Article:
ORLANDO, FL - DECEMBER 16: President-elect Donald Trump speaks during a stop on his "USA Thank You Tour 2016." at the Orlando Amphitheater at the Central Florida Fairgrounds on December 16, 2016 in Orlando, Florida. President-elect Trump has been visiting several states that he won, to thank people for their support during the U.S. election. (Photo by Joe Raedle/Getty Images)
Photo: Joe Raedle
Photo: Joe Raedle

Donald Trump in Orlando: Florida supporters comment on win

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Trump was greeted by hundreds of cheering supporters just hours after both President Barack Obama and Trump’s former opponent in the election, Hillary Clinton, each spoke for the first time publicly about allegations that Russia meddled in the U.S. election.

Trump did not respond to their remarks and made no mention of Russia in his speech.

In a news conference earlier on Friday, Obama said he believed Russian President Vladimir Putin had to have known about the email hacking that created upheaval in the Democratic Party and dogged Clinton’s campaign.

“Not much happens in Russia without Vladimir Putin,” Obama said in his year-end news conference.

In addition, news broke Friday afternoon that the FBI agrees with the CIA that Russia’s goal was to help Trump win the election.

Obama’s assertion and the FBI corroborating the CIA’s conclusion followed comments from Clinton on Thursday night in which she charged that Putin “himself directed the covert cyberattacks against our electoral system, against our democracy, apparently because he has a personal beef against me.”

Trump supporters attending the speech at the Central Florida Fairgrounds were not having any of it.

Many Trump supporters declined to comment on Russia and allegations of elections-hacking, but they were eager to speak about Trump’s other policy points.

Kat Gates-Skipper, a longtime member of the Republican Party in Florida and an elector for the state, served as Trump’s veterans outreach coordinator in Florida and introduced him at one of several Central Florida Trump campaign rallies. She said she hopes Trump will begin early in his administration to focus on veterans -- especially when it comes to suicide prevention.

“We need a 24-hour hotline manned by an actual person,” she said. “You have 22 to 23 veterans committing suicide every day. Our veterans have been on the back burner for too long.”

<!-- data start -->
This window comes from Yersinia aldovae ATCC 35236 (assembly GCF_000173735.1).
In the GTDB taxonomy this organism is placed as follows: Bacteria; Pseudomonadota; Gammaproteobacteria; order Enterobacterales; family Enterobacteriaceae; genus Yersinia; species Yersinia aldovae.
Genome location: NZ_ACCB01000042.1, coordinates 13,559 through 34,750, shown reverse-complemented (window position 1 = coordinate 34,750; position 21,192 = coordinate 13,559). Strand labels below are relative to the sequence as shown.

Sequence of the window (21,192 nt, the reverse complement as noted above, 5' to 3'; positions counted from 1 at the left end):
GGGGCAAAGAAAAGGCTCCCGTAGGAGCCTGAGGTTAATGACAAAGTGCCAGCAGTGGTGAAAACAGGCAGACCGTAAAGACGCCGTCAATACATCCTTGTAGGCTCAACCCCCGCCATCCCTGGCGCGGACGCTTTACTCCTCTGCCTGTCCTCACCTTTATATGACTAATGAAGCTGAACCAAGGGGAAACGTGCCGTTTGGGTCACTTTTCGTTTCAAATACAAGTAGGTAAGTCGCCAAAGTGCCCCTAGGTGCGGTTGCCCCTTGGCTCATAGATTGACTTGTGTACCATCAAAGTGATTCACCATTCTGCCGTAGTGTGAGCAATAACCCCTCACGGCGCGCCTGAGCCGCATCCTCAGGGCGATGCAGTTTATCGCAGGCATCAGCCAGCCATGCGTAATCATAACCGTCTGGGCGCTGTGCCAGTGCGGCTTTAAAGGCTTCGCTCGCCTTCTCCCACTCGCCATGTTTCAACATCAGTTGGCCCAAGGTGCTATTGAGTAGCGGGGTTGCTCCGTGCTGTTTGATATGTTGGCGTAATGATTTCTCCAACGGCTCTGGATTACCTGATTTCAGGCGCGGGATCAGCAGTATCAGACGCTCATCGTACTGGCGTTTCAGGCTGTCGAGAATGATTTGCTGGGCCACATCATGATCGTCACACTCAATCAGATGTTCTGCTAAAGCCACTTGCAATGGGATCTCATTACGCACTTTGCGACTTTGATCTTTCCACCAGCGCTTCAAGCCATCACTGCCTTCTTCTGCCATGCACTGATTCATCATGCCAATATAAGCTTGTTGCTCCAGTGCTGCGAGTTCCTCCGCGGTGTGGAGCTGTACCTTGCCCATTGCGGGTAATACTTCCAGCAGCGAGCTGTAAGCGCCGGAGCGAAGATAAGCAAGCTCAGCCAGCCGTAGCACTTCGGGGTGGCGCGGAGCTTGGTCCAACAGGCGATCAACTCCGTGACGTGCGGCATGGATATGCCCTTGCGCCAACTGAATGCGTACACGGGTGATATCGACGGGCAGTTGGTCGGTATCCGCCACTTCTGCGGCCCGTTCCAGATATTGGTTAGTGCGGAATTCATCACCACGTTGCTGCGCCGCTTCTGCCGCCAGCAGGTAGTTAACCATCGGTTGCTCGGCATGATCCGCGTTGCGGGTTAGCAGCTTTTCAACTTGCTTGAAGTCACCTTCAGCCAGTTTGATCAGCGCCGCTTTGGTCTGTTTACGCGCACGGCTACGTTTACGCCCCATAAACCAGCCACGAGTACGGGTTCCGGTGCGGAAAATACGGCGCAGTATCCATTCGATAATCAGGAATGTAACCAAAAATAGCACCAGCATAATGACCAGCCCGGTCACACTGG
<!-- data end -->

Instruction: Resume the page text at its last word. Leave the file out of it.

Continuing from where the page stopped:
Ron Sotomayor, of Orlando, said he used to be a “flaming liberal” -- until he realized Trump was “fearless.”

Wearing a shirt that said “#OrlandoUnited,” the slogan of support for those killed in the Pulse nightclub shootings nearly six months ago, Sotomayor noted how his life has been affected by terrorism.

“I was in Paris last year for the attacks there,” he said. “My son’s best friend died here in Orlando. We need to do something about terrorism.”

Trump, he said, isn’t perfect. And that makes him the perfect person to tackle national security.

“He’s fearless, and if you’re fearless it’s OK to make mistakes,” Sotomayor added.

Mariah Bater, 21, of Orlando wore a red dress, a tiara and her “Miss American Patriot” sash as she handed out “Women for Trump” signs inside the event’s entrance. Her hope, she said, is that Trump will tackle the drug problem plaguing the U.S.

Bater volunteers with a group called the Victoria’s Voice Foundation, which works to get the drug naloxone into the hands of law enforcement officers in Florida.

“If we had more secure borders, we may not have as much of a drug problem in our country,” Bater said. “Trump has said he will help with that, and I believe he will.”

Wenli Cummings arrived at the event with a group of Chinese-American Trump supporters. She and her group have been active in Florida in supporting Trump, flying banners over his events and drawing his attention. The group, which consists of between 20 to 30 people, was invited to sit in the VIP section at Friday’s event.

Cummings said she hopes Trump makes it a priority to increase the “competitive environment” in the U.S. She also said she knows a lot of Chinese-American pro-Trump mothers who voted for him because they are concerned about the so-called transgender bathroom issue: that men who identify as women and vice versa could use bathrooms that coincide with the gender with which they identify.

“A lot of mothers are concerned about this,” she said. “They are worried for their children.”

After Friday night’s event, Trump was expected to travel to his part-time Palm Beach home, Mar-a-Lago. He heads to another Thank You Tour event Saturday in Alabama, and then will return to Palm Beach Saturday evening to spend Christmas there.

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